Matrix-assisted laser desorption/ionization time of flight
Tandem mass spectrometry
Nauseef WM and Clark RA: Granulocytic phagocytes. In Principles and practice of infectious diseases. 6th edition. Edited by: Mandell GBJDR. Philadelphia, PA , Chuchill-Livingstone; 2004:93–117.
Nathan C: Neutrophils and immunity: challenges and opportunities. Nat Rev Immunol 2006,6(3):173–182. 10.1038/nri1785
Nauseef WM: Assembly of the phagocyte NADPH oxidase. Histochem Cell Biol 2004,122(4):277–291. 10.1007/s00418-004-0679-8
Borregaard N, Cowland JB: Granules of the human neutrophilic polymorphonuclear leukocyte. Blood 1997,89(10):3503–3521.
Ligeti E, Mocsai A: Exocytosis of neutrophil granulocytes. Biochem Pharmacol 1999,57(11):1209–1214. 10.1016/S0006-2952(98)00377-3
Lollike K, Lindau M, Calafat J, Borregaard N: Compound exocytosis of granules in human neutrophils. J Leukoc Biol 2002,71(6):973–980.
Weinrauch Y, Drujan D, Shapiro SD, Weiss J, Zychlinsky A: Neutrophil elastase targets virulence factors of enterobacteria. Nature 2002,417(6884):91–94. 10.1038/417091a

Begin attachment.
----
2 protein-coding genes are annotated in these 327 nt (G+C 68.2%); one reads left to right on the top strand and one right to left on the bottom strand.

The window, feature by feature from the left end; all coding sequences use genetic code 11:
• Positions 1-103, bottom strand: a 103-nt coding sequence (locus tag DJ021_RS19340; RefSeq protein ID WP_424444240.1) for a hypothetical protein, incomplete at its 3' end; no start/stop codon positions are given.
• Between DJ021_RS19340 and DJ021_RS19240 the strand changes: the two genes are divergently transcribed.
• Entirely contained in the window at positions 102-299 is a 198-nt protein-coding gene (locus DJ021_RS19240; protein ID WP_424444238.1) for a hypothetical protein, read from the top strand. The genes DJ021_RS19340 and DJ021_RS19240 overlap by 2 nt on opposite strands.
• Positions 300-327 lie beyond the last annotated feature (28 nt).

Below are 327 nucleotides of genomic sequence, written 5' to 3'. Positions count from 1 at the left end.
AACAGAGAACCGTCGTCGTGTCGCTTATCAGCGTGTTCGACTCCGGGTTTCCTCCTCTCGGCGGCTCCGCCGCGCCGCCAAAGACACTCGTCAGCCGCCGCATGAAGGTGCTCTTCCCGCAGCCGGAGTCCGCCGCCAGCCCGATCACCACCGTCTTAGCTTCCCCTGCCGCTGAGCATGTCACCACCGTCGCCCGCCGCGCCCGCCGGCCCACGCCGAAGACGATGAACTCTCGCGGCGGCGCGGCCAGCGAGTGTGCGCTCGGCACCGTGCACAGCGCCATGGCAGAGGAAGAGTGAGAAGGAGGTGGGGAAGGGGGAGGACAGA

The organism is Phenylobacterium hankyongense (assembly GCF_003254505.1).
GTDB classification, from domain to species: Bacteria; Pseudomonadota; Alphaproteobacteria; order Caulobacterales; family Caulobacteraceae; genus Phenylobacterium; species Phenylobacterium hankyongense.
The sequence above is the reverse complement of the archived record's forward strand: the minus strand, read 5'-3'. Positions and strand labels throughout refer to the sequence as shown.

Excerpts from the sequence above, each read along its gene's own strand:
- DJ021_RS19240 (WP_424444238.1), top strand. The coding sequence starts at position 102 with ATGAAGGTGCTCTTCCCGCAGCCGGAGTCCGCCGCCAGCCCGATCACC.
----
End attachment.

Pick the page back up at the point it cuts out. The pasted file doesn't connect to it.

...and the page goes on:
Lehrer RI: Primate defensins. Nat Rev Microbiol 2004,2(9):727–738. 10.1038/nrmicro976
Risso A: Leukocyte antimicrobial peptides: multifunctional effector molecules of innate immunity. J Leukoc Biol 2000,68(6):785–792.
Elsbach P Weiss, J, and Levy, O: Oxygen-independent antimicrobial systems of phagocytes. In Inflammation: basic principles and clinical correlates. 3rd edition. Edited by: Gallin JISR. Philadelphia, PA , Lippincott, Williams, and Wilkins; 1999:801–817.
Klebanoff SJ: Myeloperoxidase: friend and foe. J Leukoc Biol 2005,77(5):598–625. 10.1189/jlb.1204697
Scapini P, Lapinet-Vera JA, Gasperini S, Calzetti F, Bazzoni F, Cassatella MA: The neutrophil as a cellular source of chemokines. Immunol Rev 2000, 177: 195–203. 10.1034/j.1600-065X.2000.17706.x
Borregaard N, Heiple JM, Simons ER, Clark RA: Subcellular localization of the b-cytochrome component of the human neutrophil microbicidal oxidase: translocation during activation. J Cell Biol 1983,97(1):52–61. 10.1083/jcb.97.1.52
Faurschou M, Borregaard N: Neutrophil granules and secretory vesicles in inflammation. Microbes Infect 2003,5(14):1317–1327. 10.1016/j.micinf.2003.09.008